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October 2020
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German football considers ending its lockdown. We wait to see…

By Christophe Jost

So the Bundesliga and the DFL have presented a broad concept to restart, addressing health issues, security, training concepts, finances, etc. all set out in a 41 page document.

My opinion, based on what I am reading, is that they have done a very thorough job looking at most aspects if not all of how to get the game restarted.   And in that, (again from what I am reading), they are the only league to have done such a work.

But in this, and indeed in other discussions, one subject keeps coming up and that is testing.

The DFL have secured tests from private labs – and this is absolutely legal.

But it is the morality of this that is being questioned when staff at hospitals don’t have the possibility og being tested because there are not enough testing capabilities.

The other point that is coming out is that they are paid millions, they get the tests before front line people, kids still cannot go to school, play outside, amateur football is banned yet these lucky few are allowed to do it and can earn their millions.   Is that right?  Is that moral?

And many people are voicing such concerns. Setting the Bundesliga on an equal footing with  ‘system relevant’ activities such as the police, hospitals, and others is not something that is easily accepted.

On the other hand, having 20 million people being able to study the Bundesliga table instead of the Covid-19 infection table is something that would make many of them feel better and this is not something that ought to be ignored either.

But now even within this concept, Cologne has had three cases; apparently the physio was positive and contaminated two players and maybe more.

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So the question is now, what would happen if this sort of situation occurred once games restart?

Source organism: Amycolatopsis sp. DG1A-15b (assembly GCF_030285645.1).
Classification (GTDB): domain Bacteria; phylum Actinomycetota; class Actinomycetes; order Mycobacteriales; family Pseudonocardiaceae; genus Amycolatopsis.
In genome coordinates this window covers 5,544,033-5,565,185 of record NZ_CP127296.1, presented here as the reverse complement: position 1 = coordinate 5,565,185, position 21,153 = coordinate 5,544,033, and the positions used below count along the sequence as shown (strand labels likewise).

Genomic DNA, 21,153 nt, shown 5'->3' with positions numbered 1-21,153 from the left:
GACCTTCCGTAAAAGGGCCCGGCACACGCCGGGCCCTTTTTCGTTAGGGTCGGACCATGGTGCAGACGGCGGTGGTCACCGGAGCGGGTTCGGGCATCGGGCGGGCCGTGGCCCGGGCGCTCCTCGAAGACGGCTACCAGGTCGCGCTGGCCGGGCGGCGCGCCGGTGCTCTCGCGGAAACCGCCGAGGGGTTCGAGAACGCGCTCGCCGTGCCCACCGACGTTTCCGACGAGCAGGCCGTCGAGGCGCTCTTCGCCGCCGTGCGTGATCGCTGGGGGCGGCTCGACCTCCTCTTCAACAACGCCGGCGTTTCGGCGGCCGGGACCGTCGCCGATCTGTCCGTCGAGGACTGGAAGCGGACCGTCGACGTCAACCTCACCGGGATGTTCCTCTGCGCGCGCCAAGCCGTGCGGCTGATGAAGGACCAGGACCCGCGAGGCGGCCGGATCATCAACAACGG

Normal precautions would make it an obligation for the whole team to be in quarantine for two weeks.
But, then the team(s) they played in the week before would also have to go into quarantine.

The thing is that Cologne are said (and there is no reason to doubt it) to have followed all precautions and imposed procedures.

Clubs are employers like other responsible employers they follow all regulations that have been laid down. So as long as they do that, one cannot accuse them of anything.

So the ‘political’ view of the Bundesliga is that as with any business, the clubs are seeking to re-open, and so it is normal that they prepare plans on how this can happen.

But the clubs cannot organise each player’s living room, not the way spectators will be watching the games. Will friends come along, have a drink, give high fives and hugs when a goal is scored?

Now an interesting perspective and a terrifying one from the clubs’ point of view is a proposal that if the Bundesliga is considered as vital for the country, then the games ought to be broadcast live, on free TV channels…

On Wednesday this coming week, the German government will decide if it should authorise a restart.

And then a backlash is expected by the public. Now come comments that if players had followed Goretzka’s and Kimisch’s solidarity initiative, “in which the two Bayern stars provided €1 million as start-up capital for “You kick Corona”(  by the end of April, the donations had grown to over €4 million which is handed over to charities involved in fighting the effects of the virus. ) the solidarity they would have shown, the ‘we are part of this with you’, They would not be seen as privileged players, but as the guys who showed solidarity. Which most of them visibly did not, which means people may not react positively to the Bundesliga getting what is felt to be a better treatment…

In England, by the way, not all players showing solidarity are seen in this way, as the negative publicity against Ozil has shown. 

A very interesting contribution from an economics professor stated that once you consider all the implications in the economy: direct employees, indirect ones, all sectors active (car industry, hotels, transport, press, etc.) football in Germany is having an effect on up to three million jobs.

So, and this is the point of view of some who want football to resume, restarting the Bundesliga could be used as a reboot of the whole economy and it need not be considered as an ‘either or’ proposition but an ‘as well as’ notion.

In this way football may not be ‘system-critical’ but it can do the system a lot of good.

 

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